Recent catastrophes such as the Fukishima Daiichi Nuclear Power Plant crisis, the Costa Concordia cruiseliner crash and the BP Macondo oil well explosion have highlighted the importance of effective risk management. The companies involved all employed modern technology and competent, ethical people — yet their prevention systems failed.
We asked an group of 22 experts on business and risk why prevention systems fail, and they collectively identified four primary barriers to the prevention of catastrophe in organizations: (1) the failure to perceive risk, (2) leadership failure that causes risk blindness, (3) production pressure, and (4) organization and team culture that blocks information about risks.
And, yes, these barriers exist even in organizations that have implemented solid risk management systems. Identifying these hurdles and assessing how they may affect your organization is the first step to overcoming them.
1. Failure to Perceive Risk
Risk identification is not nearly strong enough in most organizations. Almost 50% of responses cited the failure to perceive risk as a key barrier to preventive action. A number of factors make catastrophic risk difficult to perceive. Catastrophes are rare and thus often outside of people’s experience. Additionally, the causes of catastrophe are complex, involving several failures, which are often in more than one technical or organizational system. The expert group acknowledged these challenges but identified five key issues that blocked adequate perception of catastrophic risk.
Inadequate Risk Assessment Systems and Processes
Poorly conceived or implemented risk management systems can keep people blind to the magnitude of risk. This may be due to a lack of resources, separating risk assessment from operations personnel, or a “lack of understanding of risk management systems.”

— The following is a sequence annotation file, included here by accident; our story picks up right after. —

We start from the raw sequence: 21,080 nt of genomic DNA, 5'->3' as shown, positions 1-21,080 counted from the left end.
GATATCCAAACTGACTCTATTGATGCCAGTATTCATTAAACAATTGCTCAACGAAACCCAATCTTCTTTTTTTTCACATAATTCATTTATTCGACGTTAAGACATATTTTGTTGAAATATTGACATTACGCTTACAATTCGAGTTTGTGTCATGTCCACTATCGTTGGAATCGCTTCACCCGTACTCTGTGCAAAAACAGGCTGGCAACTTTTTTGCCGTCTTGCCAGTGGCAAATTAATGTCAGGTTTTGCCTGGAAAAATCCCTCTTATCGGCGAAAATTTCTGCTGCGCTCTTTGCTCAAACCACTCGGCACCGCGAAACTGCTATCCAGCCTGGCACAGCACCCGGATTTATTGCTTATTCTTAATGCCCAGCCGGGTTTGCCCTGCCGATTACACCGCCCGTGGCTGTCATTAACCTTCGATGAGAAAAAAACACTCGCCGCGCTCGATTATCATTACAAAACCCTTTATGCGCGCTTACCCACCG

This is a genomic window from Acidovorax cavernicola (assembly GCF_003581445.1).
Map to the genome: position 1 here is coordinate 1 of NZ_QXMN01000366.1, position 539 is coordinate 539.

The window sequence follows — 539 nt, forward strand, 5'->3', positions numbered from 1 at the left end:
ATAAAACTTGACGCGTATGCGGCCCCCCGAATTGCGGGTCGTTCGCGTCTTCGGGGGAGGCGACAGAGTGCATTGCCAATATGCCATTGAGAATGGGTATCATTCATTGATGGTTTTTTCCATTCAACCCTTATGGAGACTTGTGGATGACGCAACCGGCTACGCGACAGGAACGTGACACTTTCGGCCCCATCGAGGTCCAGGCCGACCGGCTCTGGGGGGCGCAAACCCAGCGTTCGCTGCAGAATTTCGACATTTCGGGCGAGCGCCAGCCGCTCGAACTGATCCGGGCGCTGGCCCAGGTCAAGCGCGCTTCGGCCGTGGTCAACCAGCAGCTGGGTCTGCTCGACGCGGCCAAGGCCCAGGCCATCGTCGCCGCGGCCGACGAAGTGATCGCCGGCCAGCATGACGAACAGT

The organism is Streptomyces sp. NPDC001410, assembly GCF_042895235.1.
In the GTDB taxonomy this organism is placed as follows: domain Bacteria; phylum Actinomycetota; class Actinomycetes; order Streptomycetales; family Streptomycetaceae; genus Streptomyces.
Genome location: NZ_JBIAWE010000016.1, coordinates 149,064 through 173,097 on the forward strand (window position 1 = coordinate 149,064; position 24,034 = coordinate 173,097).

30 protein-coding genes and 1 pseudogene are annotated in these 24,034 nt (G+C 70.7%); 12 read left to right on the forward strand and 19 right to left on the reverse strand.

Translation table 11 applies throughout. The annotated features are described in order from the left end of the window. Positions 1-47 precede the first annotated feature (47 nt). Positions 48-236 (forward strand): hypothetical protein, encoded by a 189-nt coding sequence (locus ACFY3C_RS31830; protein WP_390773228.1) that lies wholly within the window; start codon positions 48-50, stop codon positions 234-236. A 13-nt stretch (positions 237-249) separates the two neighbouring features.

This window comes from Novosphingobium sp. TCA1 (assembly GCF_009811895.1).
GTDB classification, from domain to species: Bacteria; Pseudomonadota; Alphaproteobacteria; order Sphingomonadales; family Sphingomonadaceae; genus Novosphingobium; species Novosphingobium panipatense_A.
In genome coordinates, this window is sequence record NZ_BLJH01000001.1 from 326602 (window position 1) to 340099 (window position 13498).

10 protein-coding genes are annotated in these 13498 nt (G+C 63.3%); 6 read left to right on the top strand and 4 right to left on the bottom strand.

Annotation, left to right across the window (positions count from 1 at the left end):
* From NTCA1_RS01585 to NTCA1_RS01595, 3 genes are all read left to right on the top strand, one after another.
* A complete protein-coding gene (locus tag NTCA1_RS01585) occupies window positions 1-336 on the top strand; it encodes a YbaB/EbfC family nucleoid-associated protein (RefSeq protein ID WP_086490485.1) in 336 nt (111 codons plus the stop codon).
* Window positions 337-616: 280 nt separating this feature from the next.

People who are focused on the short term can be blind to most catastrophic risks and to the benefits of preventive action. There may be a “management view that the problem will not occur on my shift,” or perhaps “everybody is looking for quick wins but not correcting systemic issues.”
Normalization of Deviance
Defined as “accepting the unusual as normal,” this happens partly because “things have been like that for so long that people don’t see them.” If “it worked fine last time,” this becomes the standard and “experienced personnel pass these habits on to younger personnel as ‘on the job training.'”
Complacency was defined as “the belief that real catastrophes occur elsewhere, rarely occur in our business and are just plain bad luck.” A few people said that complacency came from the lack of personal or institutional experience with catastrophe; others pointed out that the low frequency of catastrophes led to low attention to the issue.
“Teams tend to focus on what their specific scope is.” The narrow focus keeps teams blind to the “ripple effect of decisions” and keeps responsibility diffuse for any issue that crosses team/organizational borders. In this situation we think that “someone has done the obvious” and dismiss the potential risk.
2. Production Pressure
Preventive action is perceived to both delay implementation of projects and increase costs. Nearly a quarter (24%) of responses identified excessive production pressure as a key barrier to preventing catastrophe.